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Re: [lmi] Creating end-user packages for msw

From: Greg Chicares
Subject: Re: [lmi] Creating end-user packages for msw
Date: Mon, 22 Mar 2010 20:26:59 +0000
User-agent: Thunderbird (Windows/20090812)

On 2010-03-22 18:26Z, Murphy, Kimberly wrote:
> Greg Chicares wrote:
>> We could override $fardel_date_script if we want a different outcome
>> than the default provided, or change it if that's not an appropriate
>> default.
> The first of a given month is appropriate for most end-user 
> packages. On occasion, some end-users are provided the system 
> a few days earlier. Waiting until the first of the month may 
> not be a hardship in most situations, unless of course there's 
> a feature someone wants to get their hands on. In this case, 
> the 'fardel_date_script' could be overridden.

Okay, that's an important point. We need to be able to distribute
off-cycle releases to fix critical defects or to add significant
features. In that case, the begin-date would be the current date,
and the end-date would be the same as usual.

Are there other cases that we should automate? I know we once
prepared a distribution with an end-date far into the future, but
that was one time only, for 7702A testing against an admin system,
for one person...who actually never used it. Yet that contravenes
a compliance safeguard, so I'm not sure we should make it easy.

If there's no other special case, then we have a boolean choice
between exactly two behaviors. If so, then I hesitate to offer
begin-date and end-date as customization points. Any potential
increase in complexity aside, the danger is that someone someday
will start overriding both dates every month. Obviously you
wouldn't, but your successor might; and monthly manual overrides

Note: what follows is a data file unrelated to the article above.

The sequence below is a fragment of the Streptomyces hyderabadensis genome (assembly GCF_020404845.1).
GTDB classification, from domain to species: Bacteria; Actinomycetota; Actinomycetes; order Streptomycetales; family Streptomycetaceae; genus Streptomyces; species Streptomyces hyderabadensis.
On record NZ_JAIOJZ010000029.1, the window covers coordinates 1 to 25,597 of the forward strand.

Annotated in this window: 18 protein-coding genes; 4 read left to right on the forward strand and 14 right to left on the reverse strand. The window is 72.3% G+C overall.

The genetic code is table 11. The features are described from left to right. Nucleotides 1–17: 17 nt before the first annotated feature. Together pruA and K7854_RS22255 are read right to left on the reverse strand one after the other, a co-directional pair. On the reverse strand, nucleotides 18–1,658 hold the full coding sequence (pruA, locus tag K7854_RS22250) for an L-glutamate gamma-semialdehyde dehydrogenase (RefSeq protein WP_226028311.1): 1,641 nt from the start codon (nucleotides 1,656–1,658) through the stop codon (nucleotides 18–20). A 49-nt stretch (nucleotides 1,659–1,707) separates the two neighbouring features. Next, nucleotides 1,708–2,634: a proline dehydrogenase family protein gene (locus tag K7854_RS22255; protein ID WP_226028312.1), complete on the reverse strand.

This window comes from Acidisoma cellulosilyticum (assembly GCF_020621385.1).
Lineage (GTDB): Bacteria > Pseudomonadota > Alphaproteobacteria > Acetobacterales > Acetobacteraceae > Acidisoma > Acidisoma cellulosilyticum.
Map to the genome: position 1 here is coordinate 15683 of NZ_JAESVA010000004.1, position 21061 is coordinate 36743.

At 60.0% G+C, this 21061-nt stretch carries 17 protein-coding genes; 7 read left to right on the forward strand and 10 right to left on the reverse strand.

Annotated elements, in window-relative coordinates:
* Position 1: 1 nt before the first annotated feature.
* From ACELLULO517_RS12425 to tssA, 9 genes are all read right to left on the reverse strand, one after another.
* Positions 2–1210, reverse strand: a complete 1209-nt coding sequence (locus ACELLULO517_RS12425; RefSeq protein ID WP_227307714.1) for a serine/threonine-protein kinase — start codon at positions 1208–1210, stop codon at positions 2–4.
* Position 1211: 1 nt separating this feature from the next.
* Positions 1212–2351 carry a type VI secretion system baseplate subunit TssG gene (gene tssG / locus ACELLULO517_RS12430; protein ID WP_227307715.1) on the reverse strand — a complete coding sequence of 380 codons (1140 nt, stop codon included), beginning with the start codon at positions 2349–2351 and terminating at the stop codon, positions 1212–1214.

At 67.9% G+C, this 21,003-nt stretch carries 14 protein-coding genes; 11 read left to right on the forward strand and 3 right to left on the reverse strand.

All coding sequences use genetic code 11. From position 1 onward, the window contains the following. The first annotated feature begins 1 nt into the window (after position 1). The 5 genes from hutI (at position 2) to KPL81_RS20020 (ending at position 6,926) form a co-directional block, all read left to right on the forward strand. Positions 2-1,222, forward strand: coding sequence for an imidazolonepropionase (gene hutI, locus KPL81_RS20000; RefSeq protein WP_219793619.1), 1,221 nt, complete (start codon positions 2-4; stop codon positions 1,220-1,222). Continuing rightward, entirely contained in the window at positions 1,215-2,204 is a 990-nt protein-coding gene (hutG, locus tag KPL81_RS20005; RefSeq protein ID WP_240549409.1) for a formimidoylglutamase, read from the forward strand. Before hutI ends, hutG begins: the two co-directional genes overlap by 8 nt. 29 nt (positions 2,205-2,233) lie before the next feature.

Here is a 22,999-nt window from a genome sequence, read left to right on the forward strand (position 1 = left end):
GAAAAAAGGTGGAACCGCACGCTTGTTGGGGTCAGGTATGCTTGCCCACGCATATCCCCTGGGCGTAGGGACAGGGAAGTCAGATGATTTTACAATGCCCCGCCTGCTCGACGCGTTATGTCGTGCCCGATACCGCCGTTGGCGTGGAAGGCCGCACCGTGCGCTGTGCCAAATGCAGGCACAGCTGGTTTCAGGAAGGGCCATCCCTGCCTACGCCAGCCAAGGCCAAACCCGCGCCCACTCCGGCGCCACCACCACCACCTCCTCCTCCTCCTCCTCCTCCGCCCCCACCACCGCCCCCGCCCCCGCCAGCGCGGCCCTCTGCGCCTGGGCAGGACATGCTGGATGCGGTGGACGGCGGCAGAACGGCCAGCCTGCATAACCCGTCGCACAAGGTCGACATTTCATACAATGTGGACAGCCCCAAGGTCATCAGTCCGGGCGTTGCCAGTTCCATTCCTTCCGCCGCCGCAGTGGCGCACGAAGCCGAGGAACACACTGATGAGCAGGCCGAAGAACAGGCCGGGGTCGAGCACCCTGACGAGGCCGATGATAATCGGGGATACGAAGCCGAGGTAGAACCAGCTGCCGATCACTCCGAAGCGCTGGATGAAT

introduce a likelihood of human error.

> Converting the default beginning date in the fardel_date_script 
> to Julian date, I get:
>   The Julian date for CE  2010 April  1 00:00:00.0 UT is
>   JD 2455287.50000
> However, if I was to manually enter the date in the expiry, 
> I would enter a Julian date of:
>   The Julian date for CE  2010 April  1 12:00:00.0 UT is
>   JD 2455288.00000

I believe authentication uses only the calendar date in the local
timezone, without regard to the time of day. It should succeed
from the first moment of the first day (because end users may be
running illustrations one minute after midnight) through the
last moment on the last day (so they can run illustrations one
minute before midnight). I'm not sure whether the defaults in
'workhorse.make' do exactly that, but I'm pretty sure it's based
on local time rather than UTC.

> The end date for all packages is the first of the following 
> month at midnight, and manually entered would be:
>   The Julian date for CE  2010 May  1 12:00:00.0 UT is
>   JD 2455318.00000
> while the script generates:
>   The Julian date for CE  2010 April 30 00:00:00.0 UT is
>   JD 2455316.50000

I would guess that the beginning and ending JDN both get
converted to integer when they're read from 'expiry'.

The test in 'authenticity.cpp' looks like this:

    [candidate = current local date]
    // Make sure candidate date is within valid range.
    if(candidate < begin)
    if(end <= candidate)

which leads me to guess that the specifying the first and last
days of a month in 'expiry' would give the desired behavior.
But the easiest way to find out for sure is to test it.

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